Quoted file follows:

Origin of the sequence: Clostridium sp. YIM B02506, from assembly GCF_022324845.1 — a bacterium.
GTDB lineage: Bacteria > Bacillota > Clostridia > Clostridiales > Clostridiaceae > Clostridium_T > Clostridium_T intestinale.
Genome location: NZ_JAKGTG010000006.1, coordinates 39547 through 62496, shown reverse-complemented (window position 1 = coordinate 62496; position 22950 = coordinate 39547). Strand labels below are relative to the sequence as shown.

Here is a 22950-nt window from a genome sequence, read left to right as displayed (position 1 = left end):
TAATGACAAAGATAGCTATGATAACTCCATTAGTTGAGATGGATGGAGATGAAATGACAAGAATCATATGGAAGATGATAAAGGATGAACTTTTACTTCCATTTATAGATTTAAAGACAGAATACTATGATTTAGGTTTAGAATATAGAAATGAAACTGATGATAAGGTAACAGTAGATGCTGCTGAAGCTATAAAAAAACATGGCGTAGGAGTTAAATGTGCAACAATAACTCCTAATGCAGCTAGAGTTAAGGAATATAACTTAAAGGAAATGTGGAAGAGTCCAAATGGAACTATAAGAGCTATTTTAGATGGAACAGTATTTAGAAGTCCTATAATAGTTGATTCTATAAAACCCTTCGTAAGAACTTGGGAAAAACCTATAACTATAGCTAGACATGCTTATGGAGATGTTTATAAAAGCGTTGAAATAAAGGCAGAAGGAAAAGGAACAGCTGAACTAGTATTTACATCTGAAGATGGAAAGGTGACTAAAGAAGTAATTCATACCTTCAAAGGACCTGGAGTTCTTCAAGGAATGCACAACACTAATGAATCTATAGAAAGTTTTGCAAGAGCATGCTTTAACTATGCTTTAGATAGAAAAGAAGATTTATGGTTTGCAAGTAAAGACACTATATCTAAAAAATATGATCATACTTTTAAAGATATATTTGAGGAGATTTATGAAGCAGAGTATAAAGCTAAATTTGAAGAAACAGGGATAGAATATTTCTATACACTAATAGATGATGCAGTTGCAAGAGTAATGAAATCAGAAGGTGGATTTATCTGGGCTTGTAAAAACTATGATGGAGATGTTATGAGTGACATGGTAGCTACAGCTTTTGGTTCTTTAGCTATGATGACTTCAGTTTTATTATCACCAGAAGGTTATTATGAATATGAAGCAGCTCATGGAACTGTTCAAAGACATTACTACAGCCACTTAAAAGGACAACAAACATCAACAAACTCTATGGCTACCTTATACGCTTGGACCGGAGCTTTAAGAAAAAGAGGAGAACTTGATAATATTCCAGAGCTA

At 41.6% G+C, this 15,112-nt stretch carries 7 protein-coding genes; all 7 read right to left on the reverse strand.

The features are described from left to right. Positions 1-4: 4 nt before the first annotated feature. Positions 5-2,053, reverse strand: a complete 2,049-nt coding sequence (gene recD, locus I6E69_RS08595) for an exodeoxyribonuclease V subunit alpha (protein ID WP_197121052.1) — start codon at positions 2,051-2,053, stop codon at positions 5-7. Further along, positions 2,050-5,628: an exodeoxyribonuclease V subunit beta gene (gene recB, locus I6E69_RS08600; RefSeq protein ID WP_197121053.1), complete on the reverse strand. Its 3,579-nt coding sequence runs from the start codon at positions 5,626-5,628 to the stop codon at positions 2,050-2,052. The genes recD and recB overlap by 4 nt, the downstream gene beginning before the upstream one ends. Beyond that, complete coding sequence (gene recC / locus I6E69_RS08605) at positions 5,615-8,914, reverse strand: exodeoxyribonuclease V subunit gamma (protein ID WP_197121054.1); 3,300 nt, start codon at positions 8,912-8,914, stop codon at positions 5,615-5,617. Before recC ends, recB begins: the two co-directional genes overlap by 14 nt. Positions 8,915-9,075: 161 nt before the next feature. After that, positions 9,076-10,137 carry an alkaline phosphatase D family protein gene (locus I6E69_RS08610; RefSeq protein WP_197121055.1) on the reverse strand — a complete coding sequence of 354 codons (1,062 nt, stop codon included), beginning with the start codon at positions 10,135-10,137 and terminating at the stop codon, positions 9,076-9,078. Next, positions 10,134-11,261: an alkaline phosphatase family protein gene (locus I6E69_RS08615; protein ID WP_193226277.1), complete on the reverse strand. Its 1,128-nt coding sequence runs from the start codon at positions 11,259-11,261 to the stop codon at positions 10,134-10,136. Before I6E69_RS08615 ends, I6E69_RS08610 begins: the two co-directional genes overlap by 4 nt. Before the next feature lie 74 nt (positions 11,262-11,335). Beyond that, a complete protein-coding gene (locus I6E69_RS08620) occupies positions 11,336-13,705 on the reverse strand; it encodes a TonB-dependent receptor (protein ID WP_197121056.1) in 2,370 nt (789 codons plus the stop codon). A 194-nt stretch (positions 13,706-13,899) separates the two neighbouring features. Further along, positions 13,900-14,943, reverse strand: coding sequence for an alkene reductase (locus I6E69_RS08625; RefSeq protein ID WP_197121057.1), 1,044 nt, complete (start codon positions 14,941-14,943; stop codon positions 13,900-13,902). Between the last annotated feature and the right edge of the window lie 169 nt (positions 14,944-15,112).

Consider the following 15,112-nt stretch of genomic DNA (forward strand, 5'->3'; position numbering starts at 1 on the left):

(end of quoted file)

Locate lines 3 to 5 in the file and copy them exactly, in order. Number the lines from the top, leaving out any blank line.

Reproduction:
Genome location: NZ_JAKGTG010000006.1, coordinates 39547 through 62496, shown reverse-complemented (window position 1 = coordinate 62496; position 22950 = coordinate 39547). Strand labels below are relative to the sequence as shown.

Here is a 22950-nt window from a genome sequence, read left to right as displayed (position 1 = left end):
TAATGACAAAGATAGCTATGATAACTCCATTAGTTGAGATGGATGGAGATGAAATGACAAGAATCATATGGAAGATGATAAAGGATGAACTTTTACTTCCATTTATAGATTTAAAGACAGAATACTATGATTTAGGTTTAGAATATAGAAATGAAACTGATGATAAGGTAACAGTAGATGCTGCTGAAGCTATAAAAAAACATGGCGTAGGAGTTAAATGTGCAACAATAACTCCTAATGCAGCTAGAGTTAAGGAATATAACTTAAAGGAAATGTGGAAGAGTCCAAATGGAACTATAAGAGCTATTTTAGATGGAACAGTATTTAGAAGTCCTATAATAGTTGATTCTATAAAACCCTTCGTAAGAACTTGGGAAAAACCTATAACTATAGCTAGACATGCTTATGGAGATGTTTATAAAAGCGTTGAAATAAAGGCAGAAGGAAAAGGAACAGCTGAACTAGTATTTACATCTGAAGATGGAAAGGTGACTAAAGAAGTAATTCATACCTTCAAAGGACCTGGAGTTCTTCAAGGAATGCACAACACTAATGAATCTATAGAAAGTTTTGCAAGAGCATGCTTTAACTATGCTTTAGATAGAAAAGAAGATTTATGGTTTGCAAGTAAAGACACTATATCTAAAAAATATGATCATACTTTTAAAGATATATTTGAGGAGATTTATGAAGCAGAGTATAAAGCTAAATTTGAAGAAACAGGGATAGAATATTTCTATACACTAATAGATGATGCAGTTGCAAGAGTAATGAAATCAGAAGGTGGATTTATCTGGGCTTGTAAAAACTATGATGGAGATGTTATGAGTGACATGGTAGCTACAGCTTTTGGTTCTTTAGCTATGATGACTTCAGTTTTATTATCACCAGAAGGTTATTATGAATATGAAGCAGCTCATGGAACTGTTCAAAGACATTACTACAGCCACTTAAAAGGACAACAAACATCAACAAACTCTATGGCTACCTTATACGCTTGGACCGGAGCTTTAAGAAAAAGAGGAGAACTTGATAATATTCCAGAGCTA